1 unbaked 8-inch pie shell

Preheat oven to 350°F. Stir together the sugar and cornstarch. Add the water, vinegar, and lemon extract; mix well. Pour vinegar mixture into pie shell. Bake for 45 minutes or until mixture sets and crust is brown.

Today I'm sharing a beautiful recipe from a beautiful cookbook. It's sweet, has whiskey in it, and is made of vegetables. Yum.

sweet potato
sweet potato CC BY-NC-SA postbear eater of worlds via flickr

Sweet Potato Pie with a Gingerbread Crust and Bourbon Whipped Cream
From Roots (2012) by Diane Morgan

Gingerbread Crust
1/2 cup unsalted butter, melted
2 cups gingersnap crumbs

1 3/4 lb dark orange-fleshed sweet potatoes (2 large or 3 medium)
2 T. unsalted butter, at room temperature, cut into small cubes
3/4 cup firmly packed light brown sugar
2 large eggs, lightly beaten
1/2 cup unsweetened coconut milk
1/2 cup heavy whipping cream
2 T. bourbon whiskey
1 tsp. pure vanilla extract
1 tsp. ground cinnamon
1/2 tsp. freshly grated nutmeg
1/2 tsp. kosher or fine sea salt

Bourbon Whipped Cream
1 cup heavy whipping cream
2 T. confectioners' sugar
1 tsp. bourbon whiskey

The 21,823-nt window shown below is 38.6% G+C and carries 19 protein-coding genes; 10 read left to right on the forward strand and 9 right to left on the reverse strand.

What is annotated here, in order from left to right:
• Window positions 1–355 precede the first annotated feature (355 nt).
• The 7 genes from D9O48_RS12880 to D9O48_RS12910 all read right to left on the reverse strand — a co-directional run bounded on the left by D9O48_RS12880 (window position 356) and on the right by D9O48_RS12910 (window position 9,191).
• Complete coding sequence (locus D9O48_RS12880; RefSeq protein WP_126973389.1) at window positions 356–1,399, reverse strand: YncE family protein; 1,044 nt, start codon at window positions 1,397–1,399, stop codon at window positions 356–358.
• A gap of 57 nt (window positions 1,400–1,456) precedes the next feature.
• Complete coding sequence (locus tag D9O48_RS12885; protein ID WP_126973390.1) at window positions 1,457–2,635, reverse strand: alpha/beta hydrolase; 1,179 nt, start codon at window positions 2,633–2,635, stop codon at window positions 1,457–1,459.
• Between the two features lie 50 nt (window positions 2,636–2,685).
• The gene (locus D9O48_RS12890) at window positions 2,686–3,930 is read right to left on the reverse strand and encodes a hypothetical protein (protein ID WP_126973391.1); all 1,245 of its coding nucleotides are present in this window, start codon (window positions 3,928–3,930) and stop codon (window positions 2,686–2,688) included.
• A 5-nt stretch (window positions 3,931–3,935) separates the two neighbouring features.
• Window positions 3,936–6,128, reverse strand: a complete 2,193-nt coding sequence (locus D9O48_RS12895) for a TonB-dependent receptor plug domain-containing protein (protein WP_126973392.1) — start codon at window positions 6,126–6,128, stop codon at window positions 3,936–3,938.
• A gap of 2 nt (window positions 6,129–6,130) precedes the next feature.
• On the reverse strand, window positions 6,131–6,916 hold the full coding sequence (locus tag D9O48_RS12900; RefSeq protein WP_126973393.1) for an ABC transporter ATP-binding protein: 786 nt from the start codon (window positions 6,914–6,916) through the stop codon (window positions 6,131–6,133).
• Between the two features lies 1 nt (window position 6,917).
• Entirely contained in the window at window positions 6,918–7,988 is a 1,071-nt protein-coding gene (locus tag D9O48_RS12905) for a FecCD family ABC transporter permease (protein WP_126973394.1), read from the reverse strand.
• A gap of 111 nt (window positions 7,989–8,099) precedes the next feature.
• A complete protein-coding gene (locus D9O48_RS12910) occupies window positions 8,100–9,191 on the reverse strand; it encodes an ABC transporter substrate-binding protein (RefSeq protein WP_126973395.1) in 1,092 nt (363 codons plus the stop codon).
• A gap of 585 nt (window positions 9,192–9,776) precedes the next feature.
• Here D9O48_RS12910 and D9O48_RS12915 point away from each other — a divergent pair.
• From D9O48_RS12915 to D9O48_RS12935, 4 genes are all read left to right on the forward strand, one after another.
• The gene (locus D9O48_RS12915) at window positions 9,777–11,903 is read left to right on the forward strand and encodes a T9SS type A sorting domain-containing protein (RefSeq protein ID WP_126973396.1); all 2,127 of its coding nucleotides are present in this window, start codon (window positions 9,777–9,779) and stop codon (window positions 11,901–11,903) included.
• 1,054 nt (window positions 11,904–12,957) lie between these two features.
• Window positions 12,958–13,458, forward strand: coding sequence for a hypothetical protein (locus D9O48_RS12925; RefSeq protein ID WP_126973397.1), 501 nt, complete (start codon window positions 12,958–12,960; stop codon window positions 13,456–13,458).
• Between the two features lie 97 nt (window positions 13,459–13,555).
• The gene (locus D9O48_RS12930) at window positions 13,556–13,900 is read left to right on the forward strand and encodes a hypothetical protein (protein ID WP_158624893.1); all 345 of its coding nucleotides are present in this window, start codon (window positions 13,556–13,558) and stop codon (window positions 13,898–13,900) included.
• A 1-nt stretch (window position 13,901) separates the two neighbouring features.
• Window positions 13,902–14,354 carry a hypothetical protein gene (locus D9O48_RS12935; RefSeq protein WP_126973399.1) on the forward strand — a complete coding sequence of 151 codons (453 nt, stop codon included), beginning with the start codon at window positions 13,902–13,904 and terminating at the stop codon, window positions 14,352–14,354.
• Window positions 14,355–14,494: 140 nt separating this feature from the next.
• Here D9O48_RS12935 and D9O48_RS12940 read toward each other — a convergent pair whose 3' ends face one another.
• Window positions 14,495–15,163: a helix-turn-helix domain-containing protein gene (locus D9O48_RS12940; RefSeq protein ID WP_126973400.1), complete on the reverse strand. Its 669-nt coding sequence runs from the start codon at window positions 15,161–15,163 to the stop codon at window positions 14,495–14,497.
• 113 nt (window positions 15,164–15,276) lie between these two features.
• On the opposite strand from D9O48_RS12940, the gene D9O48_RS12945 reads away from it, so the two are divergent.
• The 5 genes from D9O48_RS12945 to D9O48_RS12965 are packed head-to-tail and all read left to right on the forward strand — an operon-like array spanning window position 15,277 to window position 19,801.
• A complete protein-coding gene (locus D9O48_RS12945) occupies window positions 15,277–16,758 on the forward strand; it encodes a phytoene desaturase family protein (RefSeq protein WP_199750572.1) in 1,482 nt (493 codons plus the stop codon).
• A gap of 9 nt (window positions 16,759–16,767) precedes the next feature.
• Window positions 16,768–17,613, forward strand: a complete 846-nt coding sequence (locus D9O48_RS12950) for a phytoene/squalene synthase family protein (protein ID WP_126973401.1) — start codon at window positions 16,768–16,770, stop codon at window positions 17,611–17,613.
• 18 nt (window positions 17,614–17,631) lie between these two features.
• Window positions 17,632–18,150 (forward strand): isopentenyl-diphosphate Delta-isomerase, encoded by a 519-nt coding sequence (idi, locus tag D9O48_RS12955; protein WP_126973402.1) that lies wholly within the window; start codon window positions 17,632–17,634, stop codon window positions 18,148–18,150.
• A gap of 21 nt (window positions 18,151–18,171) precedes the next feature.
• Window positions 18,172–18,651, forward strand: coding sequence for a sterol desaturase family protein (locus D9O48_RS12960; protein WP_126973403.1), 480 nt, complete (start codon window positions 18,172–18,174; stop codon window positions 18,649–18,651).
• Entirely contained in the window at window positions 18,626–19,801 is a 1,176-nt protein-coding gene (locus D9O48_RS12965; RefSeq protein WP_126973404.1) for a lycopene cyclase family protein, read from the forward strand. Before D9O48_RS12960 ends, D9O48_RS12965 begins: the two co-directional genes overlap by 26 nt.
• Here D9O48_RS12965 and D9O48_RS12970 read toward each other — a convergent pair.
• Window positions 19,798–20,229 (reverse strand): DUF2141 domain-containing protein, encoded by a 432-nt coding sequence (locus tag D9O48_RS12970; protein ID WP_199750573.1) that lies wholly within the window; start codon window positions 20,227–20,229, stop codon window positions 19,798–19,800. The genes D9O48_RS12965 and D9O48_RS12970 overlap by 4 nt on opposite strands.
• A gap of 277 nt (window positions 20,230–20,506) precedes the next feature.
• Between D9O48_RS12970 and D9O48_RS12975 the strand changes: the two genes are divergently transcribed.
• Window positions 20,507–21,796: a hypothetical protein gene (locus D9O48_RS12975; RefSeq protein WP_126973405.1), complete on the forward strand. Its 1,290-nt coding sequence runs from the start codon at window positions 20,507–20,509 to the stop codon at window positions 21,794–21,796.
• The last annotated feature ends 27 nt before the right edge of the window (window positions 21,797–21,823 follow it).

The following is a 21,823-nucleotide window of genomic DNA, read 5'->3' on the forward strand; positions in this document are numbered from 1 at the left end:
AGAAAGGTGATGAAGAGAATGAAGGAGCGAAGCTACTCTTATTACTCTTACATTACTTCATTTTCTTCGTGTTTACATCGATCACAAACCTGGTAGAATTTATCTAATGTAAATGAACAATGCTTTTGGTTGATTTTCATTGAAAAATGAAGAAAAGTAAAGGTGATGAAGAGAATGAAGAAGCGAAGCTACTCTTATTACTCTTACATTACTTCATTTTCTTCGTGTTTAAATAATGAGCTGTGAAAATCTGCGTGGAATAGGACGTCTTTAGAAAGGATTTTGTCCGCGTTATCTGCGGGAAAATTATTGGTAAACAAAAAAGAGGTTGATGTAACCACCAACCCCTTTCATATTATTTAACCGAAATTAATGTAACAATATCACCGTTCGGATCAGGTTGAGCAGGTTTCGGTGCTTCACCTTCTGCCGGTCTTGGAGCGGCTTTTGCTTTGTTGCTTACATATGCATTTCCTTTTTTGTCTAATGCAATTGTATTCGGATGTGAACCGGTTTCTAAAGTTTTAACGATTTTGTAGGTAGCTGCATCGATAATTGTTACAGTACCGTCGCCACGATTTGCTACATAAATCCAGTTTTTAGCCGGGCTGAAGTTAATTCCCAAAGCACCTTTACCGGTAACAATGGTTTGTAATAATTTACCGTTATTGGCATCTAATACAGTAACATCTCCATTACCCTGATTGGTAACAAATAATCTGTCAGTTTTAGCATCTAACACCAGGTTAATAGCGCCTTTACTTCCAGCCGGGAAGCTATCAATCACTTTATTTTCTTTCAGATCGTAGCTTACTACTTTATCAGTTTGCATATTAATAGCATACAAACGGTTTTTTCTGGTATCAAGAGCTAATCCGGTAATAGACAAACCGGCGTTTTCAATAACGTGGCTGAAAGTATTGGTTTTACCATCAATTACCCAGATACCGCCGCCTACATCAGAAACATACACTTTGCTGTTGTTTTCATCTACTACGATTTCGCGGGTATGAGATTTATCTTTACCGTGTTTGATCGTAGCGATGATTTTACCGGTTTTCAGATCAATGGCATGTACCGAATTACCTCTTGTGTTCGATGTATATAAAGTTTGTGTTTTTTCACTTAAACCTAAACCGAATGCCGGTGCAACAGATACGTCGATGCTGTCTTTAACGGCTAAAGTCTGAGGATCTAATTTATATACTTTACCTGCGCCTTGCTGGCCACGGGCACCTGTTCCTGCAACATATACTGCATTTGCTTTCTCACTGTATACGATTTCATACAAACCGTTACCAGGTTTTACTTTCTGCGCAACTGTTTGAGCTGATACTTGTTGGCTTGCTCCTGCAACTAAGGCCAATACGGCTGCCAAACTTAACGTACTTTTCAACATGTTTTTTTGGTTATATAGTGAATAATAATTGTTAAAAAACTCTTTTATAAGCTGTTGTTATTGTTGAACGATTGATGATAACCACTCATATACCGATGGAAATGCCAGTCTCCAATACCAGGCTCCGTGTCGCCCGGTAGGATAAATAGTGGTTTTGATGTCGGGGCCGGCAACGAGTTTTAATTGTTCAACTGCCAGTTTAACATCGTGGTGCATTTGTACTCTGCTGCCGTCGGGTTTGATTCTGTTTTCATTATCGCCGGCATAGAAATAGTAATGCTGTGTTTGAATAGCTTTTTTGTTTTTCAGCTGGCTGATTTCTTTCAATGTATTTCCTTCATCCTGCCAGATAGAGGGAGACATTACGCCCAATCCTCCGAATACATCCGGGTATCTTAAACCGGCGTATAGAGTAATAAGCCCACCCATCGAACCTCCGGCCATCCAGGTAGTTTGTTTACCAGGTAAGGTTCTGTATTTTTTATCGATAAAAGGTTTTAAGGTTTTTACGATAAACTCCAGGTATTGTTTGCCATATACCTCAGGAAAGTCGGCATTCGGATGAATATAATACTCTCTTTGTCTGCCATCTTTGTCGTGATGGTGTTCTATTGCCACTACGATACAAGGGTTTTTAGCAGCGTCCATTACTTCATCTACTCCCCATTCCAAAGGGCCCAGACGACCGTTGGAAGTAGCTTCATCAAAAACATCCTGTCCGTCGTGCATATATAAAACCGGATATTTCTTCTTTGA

Position one rack in the center and a second in the lower third of the oven and preheat to 350°F. Line a large rimmed baking sheet with parchment.

To make the crust, butter a 9-inch deep-dish glass pie plate with 1 tbsp of the melted butter. In a medium bowl, combine the gingersnap crumbs and the remaining butter and toss and stir until the crumbs are evenly moistened. Press the crumb mixture evenly in the bottom and up the sides of the pie plate, stopping within about 1/2 in of the rim . Bake the crust on the lower third of the oven until crisp at the edges and lightly colored, 10 to 12 minutes. Let cool completely on a rack.

To make the filling, pierce each sweet potato several times with a fork and place on the prepared baking sheet. Bake until the potatoes are very tender when pierced with a fork, 1 to 1 1/2 hours, depending on the size of the potatoes. Remove from the oven, cut each potato in half lengthwise and let cool for 10 minutes.

Scoop the flesh from the sweet potato halves into a large bowl, discarding the skins. Use a potato masher to mash the potatoes with the butter. Add the brown sugar and continue to mash. (The potatoes should be warm enough to melt the butter and dissolve most of the brown sugar.) Using a wooden spoon, stir in the eggs. Add the coconut milk, cream, bourbon, vanilla, cinnamon, nutmeg, and salt and stir until the mixture is smooth and light. (Alternatively, beat the ingredients with a handheld mixer or a stand mixer.)